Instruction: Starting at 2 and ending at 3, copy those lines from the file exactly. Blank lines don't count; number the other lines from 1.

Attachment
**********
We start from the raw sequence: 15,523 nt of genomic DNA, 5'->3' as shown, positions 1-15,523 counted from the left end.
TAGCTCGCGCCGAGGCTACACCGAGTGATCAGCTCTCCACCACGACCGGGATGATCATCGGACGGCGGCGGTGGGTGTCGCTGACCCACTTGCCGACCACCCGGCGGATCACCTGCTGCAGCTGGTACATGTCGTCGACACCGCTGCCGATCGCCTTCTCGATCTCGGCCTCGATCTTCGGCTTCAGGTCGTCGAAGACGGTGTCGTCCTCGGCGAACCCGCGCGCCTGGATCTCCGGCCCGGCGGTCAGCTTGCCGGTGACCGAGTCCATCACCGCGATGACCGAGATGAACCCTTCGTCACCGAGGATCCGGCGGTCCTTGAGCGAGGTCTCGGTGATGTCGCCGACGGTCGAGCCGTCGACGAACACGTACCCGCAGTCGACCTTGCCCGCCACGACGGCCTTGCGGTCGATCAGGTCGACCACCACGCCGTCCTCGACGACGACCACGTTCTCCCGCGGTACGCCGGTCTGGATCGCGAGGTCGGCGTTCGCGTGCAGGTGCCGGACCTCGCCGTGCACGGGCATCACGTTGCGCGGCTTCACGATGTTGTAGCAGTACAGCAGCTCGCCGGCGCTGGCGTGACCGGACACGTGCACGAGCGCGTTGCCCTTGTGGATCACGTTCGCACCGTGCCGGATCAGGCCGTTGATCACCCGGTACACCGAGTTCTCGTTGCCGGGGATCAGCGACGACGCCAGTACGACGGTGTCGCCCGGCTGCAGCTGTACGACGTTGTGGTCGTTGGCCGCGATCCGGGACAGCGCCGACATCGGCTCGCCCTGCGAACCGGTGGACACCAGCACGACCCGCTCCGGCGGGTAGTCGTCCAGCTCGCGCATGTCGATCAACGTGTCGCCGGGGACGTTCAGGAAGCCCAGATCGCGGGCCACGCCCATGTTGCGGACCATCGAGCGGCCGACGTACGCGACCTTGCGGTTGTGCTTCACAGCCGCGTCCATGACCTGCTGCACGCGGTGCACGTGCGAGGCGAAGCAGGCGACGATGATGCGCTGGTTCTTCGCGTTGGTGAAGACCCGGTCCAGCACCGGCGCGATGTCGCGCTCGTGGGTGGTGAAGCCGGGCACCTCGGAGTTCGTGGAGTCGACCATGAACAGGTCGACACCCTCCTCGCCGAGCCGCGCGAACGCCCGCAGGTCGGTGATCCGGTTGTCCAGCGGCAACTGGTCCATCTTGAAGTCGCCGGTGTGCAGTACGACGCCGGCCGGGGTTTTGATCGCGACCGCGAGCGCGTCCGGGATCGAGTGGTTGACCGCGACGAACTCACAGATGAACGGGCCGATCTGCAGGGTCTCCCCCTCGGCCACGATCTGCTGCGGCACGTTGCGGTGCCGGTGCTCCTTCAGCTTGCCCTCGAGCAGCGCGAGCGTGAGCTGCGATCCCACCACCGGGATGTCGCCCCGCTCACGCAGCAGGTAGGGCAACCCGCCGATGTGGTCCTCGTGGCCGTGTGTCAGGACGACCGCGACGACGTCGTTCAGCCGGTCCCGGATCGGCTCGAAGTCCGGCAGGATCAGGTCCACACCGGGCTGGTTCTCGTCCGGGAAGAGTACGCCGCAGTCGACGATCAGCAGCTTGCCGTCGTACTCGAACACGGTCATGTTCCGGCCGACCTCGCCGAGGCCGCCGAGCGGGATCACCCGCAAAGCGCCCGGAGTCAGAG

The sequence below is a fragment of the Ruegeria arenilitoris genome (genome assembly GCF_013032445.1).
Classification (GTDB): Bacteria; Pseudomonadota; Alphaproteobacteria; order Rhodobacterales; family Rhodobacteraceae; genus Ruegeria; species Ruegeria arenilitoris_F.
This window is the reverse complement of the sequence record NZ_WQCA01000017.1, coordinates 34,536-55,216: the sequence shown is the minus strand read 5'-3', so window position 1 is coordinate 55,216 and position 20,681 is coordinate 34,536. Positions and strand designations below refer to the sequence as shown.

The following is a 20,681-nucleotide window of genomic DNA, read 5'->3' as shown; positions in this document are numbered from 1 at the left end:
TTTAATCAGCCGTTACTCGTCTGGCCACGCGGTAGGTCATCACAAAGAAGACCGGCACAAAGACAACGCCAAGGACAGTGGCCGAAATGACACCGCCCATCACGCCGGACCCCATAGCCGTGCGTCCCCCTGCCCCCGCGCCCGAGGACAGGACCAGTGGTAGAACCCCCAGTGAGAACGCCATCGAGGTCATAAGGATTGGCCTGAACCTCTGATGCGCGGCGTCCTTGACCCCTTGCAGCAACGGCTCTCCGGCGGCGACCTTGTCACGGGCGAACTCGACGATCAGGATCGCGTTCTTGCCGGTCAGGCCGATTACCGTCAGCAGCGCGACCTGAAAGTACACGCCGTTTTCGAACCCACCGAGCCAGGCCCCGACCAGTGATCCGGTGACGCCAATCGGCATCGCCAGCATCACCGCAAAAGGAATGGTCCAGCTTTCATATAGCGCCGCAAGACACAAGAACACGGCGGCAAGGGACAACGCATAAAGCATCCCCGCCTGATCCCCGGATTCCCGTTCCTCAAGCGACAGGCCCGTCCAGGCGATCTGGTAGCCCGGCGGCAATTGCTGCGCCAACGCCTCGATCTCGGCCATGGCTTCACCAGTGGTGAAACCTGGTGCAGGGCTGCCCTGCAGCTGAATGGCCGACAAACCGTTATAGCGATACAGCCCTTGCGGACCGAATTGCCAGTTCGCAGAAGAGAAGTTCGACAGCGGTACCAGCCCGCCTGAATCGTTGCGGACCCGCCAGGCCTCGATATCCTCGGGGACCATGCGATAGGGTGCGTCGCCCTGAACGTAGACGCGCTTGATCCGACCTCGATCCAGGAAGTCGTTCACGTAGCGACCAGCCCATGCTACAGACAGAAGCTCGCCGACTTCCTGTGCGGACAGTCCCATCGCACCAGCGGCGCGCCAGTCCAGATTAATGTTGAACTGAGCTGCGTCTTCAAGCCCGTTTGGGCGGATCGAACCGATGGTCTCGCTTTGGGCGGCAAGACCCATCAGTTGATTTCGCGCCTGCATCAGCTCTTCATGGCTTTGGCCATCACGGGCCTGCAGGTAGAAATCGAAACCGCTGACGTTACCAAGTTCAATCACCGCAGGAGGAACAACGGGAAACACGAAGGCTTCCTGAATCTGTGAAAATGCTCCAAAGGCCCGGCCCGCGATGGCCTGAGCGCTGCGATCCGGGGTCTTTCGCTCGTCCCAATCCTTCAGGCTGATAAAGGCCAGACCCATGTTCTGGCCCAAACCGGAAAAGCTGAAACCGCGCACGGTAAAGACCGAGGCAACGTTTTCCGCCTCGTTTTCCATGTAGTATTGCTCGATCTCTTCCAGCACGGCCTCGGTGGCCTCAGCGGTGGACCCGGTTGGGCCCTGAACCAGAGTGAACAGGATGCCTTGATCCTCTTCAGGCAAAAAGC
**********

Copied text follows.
TAGCTCGCGCCGAGGCTACACCGAGTGATCAGCTCTCCACCACGACCGGGATGATCATCGGACGGCGGCGGTGGGTGTCGCTGACCCACTTGCCGACCACCCGGCGGATCACCTGCTGCAGCTGGTACATGTCGTCGACACCGCTGCCGATCGCCTTCTCGATCTCGGCCTCGATCTTCGGCTTCAGGTCGTCGAAGACGGTGTCGTCCTCGGCGAACCCGCGCGCCTGGATCTCCGGCCCGGCGGTCAGCTTGCCGGTGACCGAGTCCATCACCGCGATGACCGAGATGAACCCTTCGTCACCGAGGATCCGGCGGTCCTTGAGCGAGGTCTCGGTGATGTCGCCGACGGTCGAGCCGTCGACGAACACGTACCCGCAGTCGACCTTGCCCGCCACGACGGCCTTGCGGTCGATCAGGTCGACCACCACGCCGTCCTCGACGACGACCACGTTCTCCCGCGGTACGCCGGTCTGGATCGCGAGGTCGGCGTTCGCGTGCAGGTGCCGGACCTCGCCGTGCACGGGCATCACGTTGCGCGGCTTCACGATGTTGTAGCAGTACAGCAGCTCGCCGGCGCTGGCGTGACCGGACACGTGCACGAGCGCGTTGCCCTTGTGGATCACGTTCGCACCGTGCCGGATCAGGCCGTTGATCACCCGGTACACCGAGTTCTCGTTGCCGGGGATCAGCGACGACGCCAGTACGACGGTGTCGCCCGGCTGCAGCTGTACGACGTTGTGGTCGTTGGCCGCGATCCGGGACAGCGCCGACATCGGCTCGCCCTGCGAACCGGTGGACACCAGCACGACCCGCTCCGGCGGGTAGTCGTCCAGCTCGCGCATGTCGATCAACGTGTCGCCGGGGACGTTCAGGAAGCCCAGATCGCGGGCCACGCCCATGTTGCGGACCATCGAGCGGCCGACGTACGCGACCTTGCGGTTGTGCTTCACAGCCGCGTCCATGACCTGCTGCACGCGGTGCACGTGCGAGGCGAAGCAGGCGACGATGATGCGCTGGTTCTTCGCGTTGGTGAAGACCCGGTCCAGCACCGGCGCGATGTCGCGCTCGTGGGTGGTGAAGCCGGGCACCTCGGAGTTCGTGGAGTCGACCATGAACAGGTCGACACCCTCCTCGCCGAGCCGCGCGAACGCCCGCAGGTCGGTGATCCGGTTGTCCAGCGGCAACTGGTCCATCTTGAAGTCGCCGGTGTGCAGTACGACGCCGGCCGGGGTTTTGATCGCGACCGCGAGCGCGTCCGGGATCGAGTGGTTGACCGCGACGAACTCACAGATGAACGGGCCGATCTGCAGGGTCTCCCCCTCGGCCACGATCTGCTGCGGCACGTTGCGGTGCCGGTGCTCCTTCAGCTTGCCCTCGAGCAGCGCGAGCGTGAGCTGCGATCCCACCACCGGGATGTCGCCCCGCTCACGCAGCAGGTAGGGCAACCCGCCGATGTGGTCCTCGTGGCCGTGTGTCAGGACGACCGCGACGACGTCGTTCAGCCGGTCCCGGATCGGCTCGAAGTCCGGCAGGATCAGGTCCACACCGGGCTGGTTCTCGTCCGGGAAGAGTACGCCGCAGTCGACGATCAGCAGCTTGCCGTCGTACTCGAACACGGTCATGTTCCGGCCGACCTCGCCGAGGCCGCCGAGCGGGATCACCCGCAAAGCGCCCGGAGTCAGAG

The sequence below is a fragment of the Ruegeria arenilitoris genome (genome assembly GCF_013032445.1).